Doing the Wave

Waving Man

When we first moved to our Little House and began taking routine trips into town, we noticed something pretty odd to a life long city dweller: People waved at us whether they knew us or not (and we didn’t know many people here).

At first I thought these were Dale’s new co-workers, but he didn’t know most of them either.

Not noticing this until after we moved might seem strange, given we had owned our house here for four years prior, but when we came here for weekends and vacations from the city, we did all of our shopping before leaving home. We were here to rest and decompress and didn’t want to spend the time we had driving to and from town.

Even if we were going to town for something, we probably were still in the city mindset focusing on the destination rather than the journey, just wanting to get there and back.

Besides, if you wave at someone in the city you don’t know, you’re pretty much looked upon with suspicion, even in a friendly Midwestern city such as KC.

On our leisurely trips into town after we moved, we also noticed that people usually have their own “signature wave,” something they do to every car passing.

There’s the 1-finger wave (no, not that finger), where the person usually just raises his index finger from the steering wheel as you pass by. We’ve come to believe these people want to be friendly, but don’t want to put a whole lot of energy into it.

The 4-fingered wave where the driver of a passing car exerts a little more energy lifting four fingers off of the steering wheel. This is sometimes accompanied by a smile and a nod of the head.

Or they might do the tip of the hat thing or head thing, where they actually see you coming in advance and give a little salute, tip their hat or nod their head as we’re passing

I told Dale when we first moved here we couldn’t be labeled as “flatlanders,” or “city folk,” we needed to develop our own friendly waves.

He’s more of a nodding of the head type and I’m a 4-finger waver.

I’ve noticed on the last few trips into town that fewer people seem to be doing the wave as when we first moved here, making me think that the trials and worries of the outside world and economy has come home. People are simply too deep in thought to even do the 1-finger wave and like people from the city, are focusing on the destination more than the beauty of the ride.

I hope as things improve though, that our neighbors get back to focusing on the beauty of the drive.

After all, they say the journey is what it’s all about.

Are there any quirky things you’ve noticed about your surroundings or the people?

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26 Responses

  1. MarthaandMe says:

    It seems to be a generational thing in my area. The older folks tend to wave. It always catches me – do I know that person?

  2. Frugal Kiwi says:

    The rural Kiwi wave is more of a two finger wave- yes, THOSE two fingers, but not in the V configuration with an upward thrust.

  3. We have a special name for this kind of waving. I would totally tell you, but I plan to use it as the title of my novel. :o) It was Tom’s idea, actually, but it’s both brilliant and funny.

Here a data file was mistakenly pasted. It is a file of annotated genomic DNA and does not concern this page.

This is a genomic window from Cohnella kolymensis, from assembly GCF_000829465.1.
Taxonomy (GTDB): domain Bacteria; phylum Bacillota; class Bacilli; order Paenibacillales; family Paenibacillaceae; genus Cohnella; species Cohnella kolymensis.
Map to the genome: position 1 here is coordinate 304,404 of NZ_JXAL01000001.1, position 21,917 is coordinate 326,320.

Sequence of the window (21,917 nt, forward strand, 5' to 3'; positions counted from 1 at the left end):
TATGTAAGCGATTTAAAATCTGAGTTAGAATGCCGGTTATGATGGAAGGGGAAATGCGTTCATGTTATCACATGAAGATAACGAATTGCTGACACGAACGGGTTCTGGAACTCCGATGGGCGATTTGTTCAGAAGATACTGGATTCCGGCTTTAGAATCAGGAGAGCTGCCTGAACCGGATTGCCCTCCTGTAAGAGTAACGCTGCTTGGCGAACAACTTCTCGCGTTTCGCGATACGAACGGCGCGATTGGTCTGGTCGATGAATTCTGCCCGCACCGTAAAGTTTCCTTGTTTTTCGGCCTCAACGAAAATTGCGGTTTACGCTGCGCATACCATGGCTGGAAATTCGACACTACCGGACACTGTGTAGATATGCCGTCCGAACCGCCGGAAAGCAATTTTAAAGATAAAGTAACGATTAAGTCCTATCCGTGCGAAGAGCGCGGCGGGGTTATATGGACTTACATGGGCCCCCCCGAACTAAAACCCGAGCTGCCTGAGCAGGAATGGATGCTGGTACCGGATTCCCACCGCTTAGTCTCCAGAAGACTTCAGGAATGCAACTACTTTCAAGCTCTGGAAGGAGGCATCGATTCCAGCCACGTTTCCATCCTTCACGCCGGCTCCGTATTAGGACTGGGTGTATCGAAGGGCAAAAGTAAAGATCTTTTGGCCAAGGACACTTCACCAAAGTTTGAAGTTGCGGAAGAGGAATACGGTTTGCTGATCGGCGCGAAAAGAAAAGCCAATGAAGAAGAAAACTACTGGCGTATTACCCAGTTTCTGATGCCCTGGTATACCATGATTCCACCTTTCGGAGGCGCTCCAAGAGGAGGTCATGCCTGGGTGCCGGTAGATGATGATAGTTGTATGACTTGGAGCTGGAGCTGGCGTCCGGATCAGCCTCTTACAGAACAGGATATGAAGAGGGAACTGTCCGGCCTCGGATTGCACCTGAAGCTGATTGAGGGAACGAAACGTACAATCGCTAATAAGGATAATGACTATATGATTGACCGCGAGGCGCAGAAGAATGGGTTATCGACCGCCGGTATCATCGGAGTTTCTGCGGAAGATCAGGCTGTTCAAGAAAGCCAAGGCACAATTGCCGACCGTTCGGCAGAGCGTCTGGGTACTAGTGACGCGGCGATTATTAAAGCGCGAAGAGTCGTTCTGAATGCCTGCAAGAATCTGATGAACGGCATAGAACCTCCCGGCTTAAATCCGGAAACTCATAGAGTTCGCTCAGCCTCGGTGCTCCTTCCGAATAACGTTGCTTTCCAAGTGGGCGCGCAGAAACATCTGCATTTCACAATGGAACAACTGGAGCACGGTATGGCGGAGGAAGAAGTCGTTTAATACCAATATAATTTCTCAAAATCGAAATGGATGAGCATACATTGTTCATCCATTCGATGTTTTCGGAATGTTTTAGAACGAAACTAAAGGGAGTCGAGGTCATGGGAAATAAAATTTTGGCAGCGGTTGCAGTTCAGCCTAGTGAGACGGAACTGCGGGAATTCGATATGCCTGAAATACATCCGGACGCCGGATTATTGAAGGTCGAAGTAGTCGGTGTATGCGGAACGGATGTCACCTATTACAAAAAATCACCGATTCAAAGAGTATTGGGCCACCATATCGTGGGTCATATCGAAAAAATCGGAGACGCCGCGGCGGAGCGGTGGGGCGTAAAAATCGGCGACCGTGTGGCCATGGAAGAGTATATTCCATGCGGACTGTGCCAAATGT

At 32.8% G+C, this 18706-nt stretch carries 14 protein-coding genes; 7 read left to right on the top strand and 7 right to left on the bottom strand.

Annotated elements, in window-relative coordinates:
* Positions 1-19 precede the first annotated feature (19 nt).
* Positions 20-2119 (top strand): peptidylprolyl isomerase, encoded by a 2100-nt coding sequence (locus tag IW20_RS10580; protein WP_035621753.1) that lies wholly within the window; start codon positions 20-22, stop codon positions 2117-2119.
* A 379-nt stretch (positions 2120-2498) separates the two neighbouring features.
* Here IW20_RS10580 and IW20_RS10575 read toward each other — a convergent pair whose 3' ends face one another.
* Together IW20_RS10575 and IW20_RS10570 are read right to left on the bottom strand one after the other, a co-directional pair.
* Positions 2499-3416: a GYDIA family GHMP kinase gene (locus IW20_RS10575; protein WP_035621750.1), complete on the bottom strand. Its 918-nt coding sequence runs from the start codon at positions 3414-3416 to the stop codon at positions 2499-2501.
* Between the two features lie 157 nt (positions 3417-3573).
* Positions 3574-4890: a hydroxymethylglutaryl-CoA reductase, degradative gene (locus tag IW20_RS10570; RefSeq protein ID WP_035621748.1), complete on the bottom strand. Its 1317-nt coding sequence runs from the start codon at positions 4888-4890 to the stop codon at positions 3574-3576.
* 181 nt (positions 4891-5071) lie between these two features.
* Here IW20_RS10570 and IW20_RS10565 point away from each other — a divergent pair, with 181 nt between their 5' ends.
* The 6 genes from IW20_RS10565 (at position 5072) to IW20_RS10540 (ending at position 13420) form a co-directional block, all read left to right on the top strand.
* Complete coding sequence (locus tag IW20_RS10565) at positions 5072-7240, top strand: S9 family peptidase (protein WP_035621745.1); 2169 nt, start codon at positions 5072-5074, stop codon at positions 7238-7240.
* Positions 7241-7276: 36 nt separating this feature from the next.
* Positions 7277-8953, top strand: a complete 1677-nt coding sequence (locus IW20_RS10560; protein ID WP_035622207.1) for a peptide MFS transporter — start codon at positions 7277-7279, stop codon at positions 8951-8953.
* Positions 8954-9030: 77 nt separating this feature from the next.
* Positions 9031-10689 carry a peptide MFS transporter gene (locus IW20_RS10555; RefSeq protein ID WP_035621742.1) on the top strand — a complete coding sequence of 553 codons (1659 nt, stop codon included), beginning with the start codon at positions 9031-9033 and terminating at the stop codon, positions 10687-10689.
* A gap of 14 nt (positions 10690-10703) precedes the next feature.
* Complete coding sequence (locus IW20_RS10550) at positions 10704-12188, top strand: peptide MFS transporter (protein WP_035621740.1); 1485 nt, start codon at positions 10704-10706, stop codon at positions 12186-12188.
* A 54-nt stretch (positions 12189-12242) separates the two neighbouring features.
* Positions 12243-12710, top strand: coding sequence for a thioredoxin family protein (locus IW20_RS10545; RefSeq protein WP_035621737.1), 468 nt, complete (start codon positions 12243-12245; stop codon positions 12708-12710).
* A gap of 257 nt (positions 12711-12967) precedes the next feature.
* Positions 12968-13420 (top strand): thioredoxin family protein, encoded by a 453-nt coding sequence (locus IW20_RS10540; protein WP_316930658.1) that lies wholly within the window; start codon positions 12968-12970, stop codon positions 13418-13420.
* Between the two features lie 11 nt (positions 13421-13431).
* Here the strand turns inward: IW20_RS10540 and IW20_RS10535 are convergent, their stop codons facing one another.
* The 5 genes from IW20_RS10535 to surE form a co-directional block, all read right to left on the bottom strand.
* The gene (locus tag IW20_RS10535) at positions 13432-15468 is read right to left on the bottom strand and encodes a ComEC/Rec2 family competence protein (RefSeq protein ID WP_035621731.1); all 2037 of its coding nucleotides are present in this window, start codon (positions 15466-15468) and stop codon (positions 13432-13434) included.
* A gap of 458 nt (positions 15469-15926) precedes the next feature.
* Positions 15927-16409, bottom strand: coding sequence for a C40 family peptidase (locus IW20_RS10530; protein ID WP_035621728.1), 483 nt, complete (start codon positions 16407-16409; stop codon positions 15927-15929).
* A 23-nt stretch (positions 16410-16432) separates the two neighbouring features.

4. We’re more apt to get a wave from an older (over 60)
    person around my neighborhood. When it happens we’ll ask each other, “Do you know that person?” Then I’ll remark, “That was nice.”

  5. Marie says:

    I find waves are contagious….I just keep passing them on and they often come right back to you!

    Now that we live in an RV full-time my husband is waving away too.

    Cheers!

  6. Kathleen Winn says:

    We live in a very friendly neighborhood, Prairie Village KS, just on the other side of the state line from Kansas City. I think in cities, people often do create their own small town community. I know our neighbors well and we look out for each other. We have a couple of elderly folks nearby and David shovels their drives and sidewalks when it snows. I often open the front door in the morning and find that some early morning walker has deposited the newspaper at my front door. Once, we went out of town for a couple of weeks. I had put a stop on our mail, but for some reason the post office kept delivering. When our mailbox reached the overflowing point, a neighbor noticed and picked it up for us for the remainder of our trip. We all wave to each in passing too.

    I grew up spending a lot of time on my grandparents’ farm as a kid, where I was first exposed to the country custom of giving a wave to any fellow traveler on the road. Now, we own land in the country and one of the things I love about going there is the way that people give a friendly wave even if they don’t know you. However, I too have noticed that in the ten years we’ve owned the land, the waving has diminished somewhat. I hope the custom doesn’t die away entirely!

  7. Full Size says:

    If I am walking past someone, I usually just give them the downward head nod. If it is someone I know, but not real well, I give them the upward head nod. When it comes to waves I have a whole arsenal I choose from.

  8. Cindyt says:

    Mo’s response had me LOL and smiling! for sure living in the country…or just driving out there I note ‘the’ waves. I always love it driving out of Austin to the Hill Country to my daughters place. I note that while out on the paved road the waves are there but not as many and they are more of an aknowledging wave…but once turning off onto the Rock,Dirt, gully washed out, low water crossing, bone shattering if you go more than 10 miles an hour…the waves are more personal and friendly as if everyone is best friends even if you don’t know them. I am sure if stopped on this last 2 mile journey any passing car or more likely truck would stop to offer assistance! It seems to me the faster you go the more impersonal we are to each other. Maybe it is time to Slooow down smell the flowers, Smile and Wave to our neighbors where ever we are! 🙂 Cindyt